Nefertiti’s foster mother was quoted as saying the mother, Shanel, probably just thought she was doing the right thing when she took the kids. Another foster parent, the one who had Rahsul and John, said Shanel missed her kids a great deal and she personally wasn’t surprised they’d been snatched. That foster parent said that many parents whose kids are in care seem apathetic and don’t keep in touch with them, but Shanel always visited and often brought Nephra Sr. and they seemed desperate to have the kids back.
Of course I don’t know any of these people, but this situation — them all being fugitives — cannot last. Ten people trying to hide, the children all quite young, one of them not even a year old yet.
Today I saw the documentary film Cropsey on Netflix. It tells the story of the disappearances of several children and one young adult in Staten Island in the 1970s and 1980s and Andre Rand, the prime suspect. There’s Alice Pereira in 1972, Holly Hughes in 1981, Tiahease Jackson in 1983, Henry “Hank” Gafforio in 1984, and Jennifer Schweiger in 1987. (There’s also Audrey Nerenberg from 1977, but she didn’t disappear on Staten Island and isn’t mentioned in the film.)
Only Jennifer’s body was ever found, and there was insufficient evidence to prove murder. Rand was convicted of Jennifer’s kidnapping and sentenced to 25 years to life in prison. In 2004, he was convicted of kidnapping Holly and got another 25 years to life.
Hank didn’t really fit the profile of Rand’s other victims, since he was male and 21 years old. But he was mentally disabled and functioned at the level of a young teenager, and he lived very close to where Holly disappeared from. In fact, as Cropsey shows, at one point just after Holly’s disappearance when a TV reporter was talking about her case, you could see Hank standing on the street right behind her.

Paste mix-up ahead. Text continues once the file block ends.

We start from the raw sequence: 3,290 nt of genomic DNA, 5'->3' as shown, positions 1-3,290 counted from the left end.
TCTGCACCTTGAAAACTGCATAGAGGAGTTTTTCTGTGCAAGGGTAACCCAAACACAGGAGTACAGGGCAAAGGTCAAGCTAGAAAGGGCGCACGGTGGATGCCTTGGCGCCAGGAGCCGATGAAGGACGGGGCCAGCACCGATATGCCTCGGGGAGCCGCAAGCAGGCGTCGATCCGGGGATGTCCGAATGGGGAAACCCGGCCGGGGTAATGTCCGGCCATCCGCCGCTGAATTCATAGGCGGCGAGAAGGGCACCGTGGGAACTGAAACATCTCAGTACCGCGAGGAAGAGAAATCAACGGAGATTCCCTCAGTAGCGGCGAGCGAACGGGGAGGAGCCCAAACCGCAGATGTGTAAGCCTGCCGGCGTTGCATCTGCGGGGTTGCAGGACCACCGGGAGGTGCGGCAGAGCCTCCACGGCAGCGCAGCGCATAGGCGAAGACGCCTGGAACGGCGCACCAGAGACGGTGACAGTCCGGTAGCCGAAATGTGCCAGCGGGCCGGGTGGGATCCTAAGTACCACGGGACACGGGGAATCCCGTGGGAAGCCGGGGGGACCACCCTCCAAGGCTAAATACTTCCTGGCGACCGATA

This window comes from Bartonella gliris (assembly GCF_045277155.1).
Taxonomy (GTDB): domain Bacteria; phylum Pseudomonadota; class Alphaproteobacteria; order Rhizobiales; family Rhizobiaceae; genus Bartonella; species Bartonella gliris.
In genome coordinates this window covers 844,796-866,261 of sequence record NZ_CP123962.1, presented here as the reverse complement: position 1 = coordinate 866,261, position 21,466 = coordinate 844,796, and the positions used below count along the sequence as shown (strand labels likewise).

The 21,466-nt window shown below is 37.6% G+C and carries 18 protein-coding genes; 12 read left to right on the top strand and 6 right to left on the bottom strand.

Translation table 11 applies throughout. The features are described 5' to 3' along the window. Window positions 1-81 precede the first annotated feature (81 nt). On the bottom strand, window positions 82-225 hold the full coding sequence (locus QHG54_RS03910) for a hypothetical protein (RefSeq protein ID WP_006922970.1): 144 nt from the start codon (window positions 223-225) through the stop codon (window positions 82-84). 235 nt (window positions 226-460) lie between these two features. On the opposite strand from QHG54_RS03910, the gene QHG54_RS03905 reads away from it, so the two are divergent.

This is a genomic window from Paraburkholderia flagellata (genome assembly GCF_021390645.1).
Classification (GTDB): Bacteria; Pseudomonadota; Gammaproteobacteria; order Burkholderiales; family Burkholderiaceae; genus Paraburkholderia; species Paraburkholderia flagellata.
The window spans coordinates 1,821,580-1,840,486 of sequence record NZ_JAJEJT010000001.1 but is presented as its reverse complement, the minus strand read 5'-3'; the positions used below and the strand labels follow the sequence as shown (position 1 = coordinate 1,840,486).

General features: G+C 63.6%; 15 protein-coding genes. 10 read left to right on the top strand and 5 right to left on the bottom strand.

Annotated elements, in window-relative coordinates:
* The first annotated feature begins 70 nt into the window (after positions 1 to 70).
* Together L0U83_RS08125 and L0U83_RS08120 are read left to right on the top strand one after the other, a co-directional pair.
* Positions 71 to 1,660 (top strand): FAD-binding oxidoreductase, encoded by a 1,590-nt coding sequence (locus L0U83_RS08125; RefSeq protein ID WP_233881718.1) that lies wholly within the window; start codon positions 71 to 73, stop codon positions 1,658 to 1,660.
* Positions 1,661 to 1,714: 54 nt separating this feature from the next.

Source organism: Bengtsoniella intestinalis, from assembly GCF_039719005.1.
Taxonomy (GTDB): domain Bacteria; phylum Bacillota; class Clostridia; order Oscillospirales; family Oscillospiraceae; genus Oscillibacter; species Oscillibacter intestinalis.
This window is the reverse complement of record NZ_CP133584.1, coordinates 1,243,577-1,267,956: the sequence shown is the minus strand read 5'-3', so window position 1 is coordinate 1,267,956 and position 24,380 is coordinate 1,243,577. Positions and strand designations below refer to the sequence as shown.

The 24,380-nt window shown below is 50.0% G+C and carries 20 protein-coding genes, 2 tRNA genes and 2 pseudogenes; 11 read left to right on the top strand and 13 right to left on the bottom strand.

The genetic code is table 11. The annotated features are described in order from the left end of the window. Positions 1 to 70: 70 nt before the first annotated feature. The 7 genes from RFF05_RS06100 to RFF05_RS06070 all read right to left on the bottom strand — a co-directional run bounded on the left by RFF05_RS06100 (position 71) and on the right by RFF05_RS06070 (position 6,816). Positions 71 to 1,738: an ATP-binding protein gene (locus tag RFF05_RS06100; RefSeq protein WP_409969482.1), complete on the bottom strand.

The documentary is really good and I highly recommend it. Needless to say, I got a few bits of information for the Charley Project off of there.
A body found last July in New York City has been identified as Crystal Gray, age 20, who disappeared that same month from Syracuse, New York. Her family didn’t report her missing until January of this year. The cause of death is listed as undetermined, but it was probably a homicide, since the body was burned. The police aren’t releasing much beyond that.
Meanwhile, skeletal remains found in 2009 have been identified as Alexander Vasquez, a 21-year-old who vanished from Houston, Texas in 2002. The Houston Chronicle did some articles about how the police had gotten a federal grant and were trying to identify 400 John and Jane Does. Alexander’s mom read the article and contacted the cops about her son. She provided dental records and they matched. The police hadn’t had much to go on before as far as identifying that particular body; they had listed the UID as between 25 and 45 years old, of unknown race and sex. His mom says she had long believed he was dead, but she’s glad she has confirmation at last. She plans to have Alexander buried in Colombia, where he was born.
Cemal Cansev, a 16-year-old boy from New York City, was listed on Charley for a long time. He just vanished into thin air. The police suspected he was a runaway, but his family said he would never have done that. And so the matter rested, for over seven years.
I resolved Cemal’s case a month or so ago. NCMEC reported he was found deceased, and I found his sister’s Twitter page where she said he’d been found drowned just a few days after he was reported missing. She was angry that the family didn’t find out his fate sooner. But I couldn’t find any articles about it. Until now.